Subsection 4 directs the printing and duplicating management center of the Department of General Administration (GA) to review the feasibility and desirability of establishing a class II correctional industry within one or more correctional institutions. The printing and duplicating management center of GA no longer exists. In addition, Correctional Industries already operates printing facilities pursuant to agreements with the State Printer. With regard to the development of a printer's apprentice program, the Department of Corrections has consistently worked to expand apprentice programs across the entire continuum of Correctional Industries programs.

Section 34 conflicts with the assumptions contained in Section 223 (Department of Corrections) of Engrossed Substitute House Bill 1410, the Omnibus Appropriations Act. Staff reductions and efficiencies will be implemented consistent with the assumptions in the Omnibus Appropriations Act.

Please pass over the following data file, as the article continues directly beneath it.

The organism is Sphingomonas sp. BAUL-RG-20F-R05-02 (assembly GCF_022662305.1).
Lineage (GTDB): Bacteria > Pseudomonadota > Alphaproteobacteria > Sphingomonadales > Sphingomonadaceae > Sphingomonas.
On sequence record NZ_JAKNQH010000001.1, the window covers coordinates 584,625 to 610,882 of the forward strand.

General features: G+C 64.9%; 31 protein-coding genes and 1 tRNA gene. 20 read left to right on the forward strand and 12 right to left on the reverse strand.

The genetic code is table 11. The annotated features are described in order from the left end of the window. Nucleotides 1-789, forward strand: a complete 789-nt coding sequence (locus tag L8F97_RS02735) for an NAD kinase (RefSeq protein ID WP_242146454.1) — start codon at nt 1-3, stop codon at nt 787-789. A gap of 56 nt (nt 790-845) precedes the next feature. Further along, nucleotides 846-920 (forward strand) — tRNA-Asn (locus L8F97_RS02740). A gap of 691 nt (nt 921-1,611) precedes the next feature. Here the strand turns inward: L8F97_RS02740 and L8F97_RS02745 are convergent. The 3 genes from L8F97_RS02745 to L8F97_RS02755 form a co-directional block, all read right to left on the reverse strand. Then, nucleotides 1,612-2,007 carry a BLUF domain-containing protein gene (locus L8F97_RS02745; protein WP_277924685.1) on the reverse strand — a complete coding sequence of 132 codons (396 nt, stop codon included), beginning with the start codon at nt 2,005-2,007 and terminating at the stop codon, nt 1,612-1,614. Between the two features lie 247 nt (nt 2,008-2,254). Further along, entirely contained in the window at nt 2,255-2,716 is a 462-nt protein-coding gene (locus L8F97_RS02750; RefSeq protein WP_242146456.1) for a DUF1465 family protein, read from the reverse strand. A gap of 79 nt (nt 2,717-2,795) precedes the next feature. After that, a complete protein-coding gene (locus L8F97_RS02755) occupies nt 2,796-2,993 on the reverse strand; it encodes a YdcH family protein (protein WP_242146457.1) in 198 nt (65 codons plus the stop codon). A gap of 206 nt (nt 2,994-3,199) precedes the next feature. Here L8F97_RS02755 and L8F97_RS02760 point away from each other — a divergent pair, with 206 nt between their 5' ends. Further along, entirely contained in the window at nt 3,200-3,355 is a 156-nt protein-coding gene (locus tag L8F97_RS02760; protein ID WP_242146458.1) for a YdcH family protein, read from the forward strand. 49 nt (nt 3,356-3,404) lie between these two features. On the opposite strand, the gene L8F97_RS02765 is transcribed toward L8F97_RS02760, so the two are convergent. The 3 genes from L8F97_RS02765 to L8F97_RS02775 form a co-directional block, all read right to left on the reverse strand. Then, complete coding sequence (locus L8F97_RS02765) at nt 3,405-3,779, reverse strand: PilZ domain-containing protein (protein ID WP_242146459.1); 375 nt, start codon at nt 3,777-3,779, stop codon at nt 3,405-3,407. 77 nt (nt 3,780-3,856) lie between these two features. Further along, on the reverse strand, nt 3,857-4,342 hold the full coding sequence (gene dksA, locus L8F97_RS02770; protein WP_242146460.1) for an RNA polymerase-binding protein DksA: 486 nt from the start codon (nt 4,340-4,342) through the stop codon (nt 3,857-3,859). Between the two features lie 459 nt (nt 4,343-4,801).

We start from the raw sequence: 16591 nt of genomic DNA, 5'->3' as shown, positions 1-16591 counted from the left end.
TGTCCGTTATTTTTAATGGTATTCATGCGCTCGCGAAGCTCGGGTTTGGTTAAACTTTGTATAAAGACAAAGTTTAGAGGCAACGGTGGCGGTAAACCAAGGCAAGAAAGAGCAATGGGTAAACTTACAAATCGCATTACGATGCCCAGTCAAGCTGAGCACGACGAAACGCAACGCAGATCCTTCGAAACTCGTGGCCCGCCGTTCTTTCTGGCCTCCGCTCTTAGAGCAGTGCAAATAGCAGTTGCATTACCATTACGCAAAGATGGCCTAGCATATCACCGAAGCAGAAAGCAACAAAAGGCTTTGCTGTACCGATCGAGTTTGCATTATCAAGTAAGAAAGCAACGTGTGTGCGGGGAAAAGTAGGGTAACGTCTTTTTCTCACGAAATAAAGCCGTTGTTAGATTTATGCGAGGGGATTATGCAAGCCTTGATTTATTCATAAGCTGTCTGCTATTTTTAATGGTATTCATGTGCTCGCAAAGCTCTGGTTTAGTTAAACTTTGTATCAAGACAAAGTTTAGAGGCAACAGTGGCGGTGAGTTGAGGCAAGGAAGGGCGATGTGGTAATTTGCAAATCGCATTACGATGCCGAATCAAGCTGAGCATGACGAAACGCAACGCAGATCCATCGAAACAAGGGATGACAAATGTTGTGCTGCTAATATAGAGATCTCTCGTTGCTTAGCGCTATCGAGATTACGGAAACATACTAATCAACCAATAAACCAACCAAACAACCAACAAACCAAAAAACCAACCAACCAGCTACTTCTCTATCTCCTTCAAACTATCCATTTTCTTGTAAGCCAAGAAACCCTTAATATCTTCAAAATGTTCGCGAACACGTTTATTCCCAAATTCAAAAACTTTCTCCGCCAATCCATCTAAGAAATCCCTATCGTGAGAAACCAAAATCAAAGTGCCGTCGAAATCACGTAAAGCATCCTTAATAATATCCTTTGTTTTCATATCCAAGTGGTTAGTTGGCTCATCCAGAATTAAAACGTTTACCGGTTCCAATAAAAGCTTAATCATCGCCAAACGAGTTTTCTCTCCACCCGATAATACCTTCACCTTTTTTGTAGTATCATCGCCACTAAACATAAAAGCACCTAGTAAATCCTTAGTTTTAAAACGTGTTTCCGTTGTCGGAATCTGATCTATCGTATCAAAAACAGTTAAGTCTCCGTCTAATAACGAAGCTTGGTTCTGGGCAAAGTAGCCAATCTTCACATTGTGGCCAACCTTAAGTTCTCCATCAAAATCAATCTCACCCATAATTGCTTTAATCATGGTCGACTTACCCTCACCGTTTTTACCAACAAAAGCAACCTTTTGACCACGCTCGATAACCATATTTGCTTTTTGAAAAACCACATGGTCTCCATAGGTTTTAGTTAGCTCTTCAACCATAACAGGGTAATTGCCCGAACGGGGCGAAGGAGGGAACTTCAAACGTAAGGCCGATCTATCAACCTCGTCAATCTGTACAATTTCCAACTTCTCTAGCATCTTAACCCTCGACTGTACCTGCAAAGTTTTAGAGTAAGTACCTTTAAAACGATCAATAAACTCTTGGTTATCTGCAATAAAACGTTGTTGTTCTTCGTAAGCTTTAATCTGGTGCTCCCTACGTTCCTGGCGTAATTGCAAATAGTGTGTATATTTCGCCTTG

Section 35 places into statute the staffing ratios for recreational leader positions 2, 3, and 4 as provided for in the omnibus appropriations act. This approach fails to account for the expansion to new facilities or the changing environment within the corrections system. In addition, the language is inconsistent with other sections of this act which direct Correctional Industries (CI) to study the possibility of a work program to provide opportunities for support staffing in recreation and fitness programs. All of these could result in changes in these staffing levels. The Omnibus Appropriations Act is the appropriate vehicle to deal with this issue, placing it under a biennial review.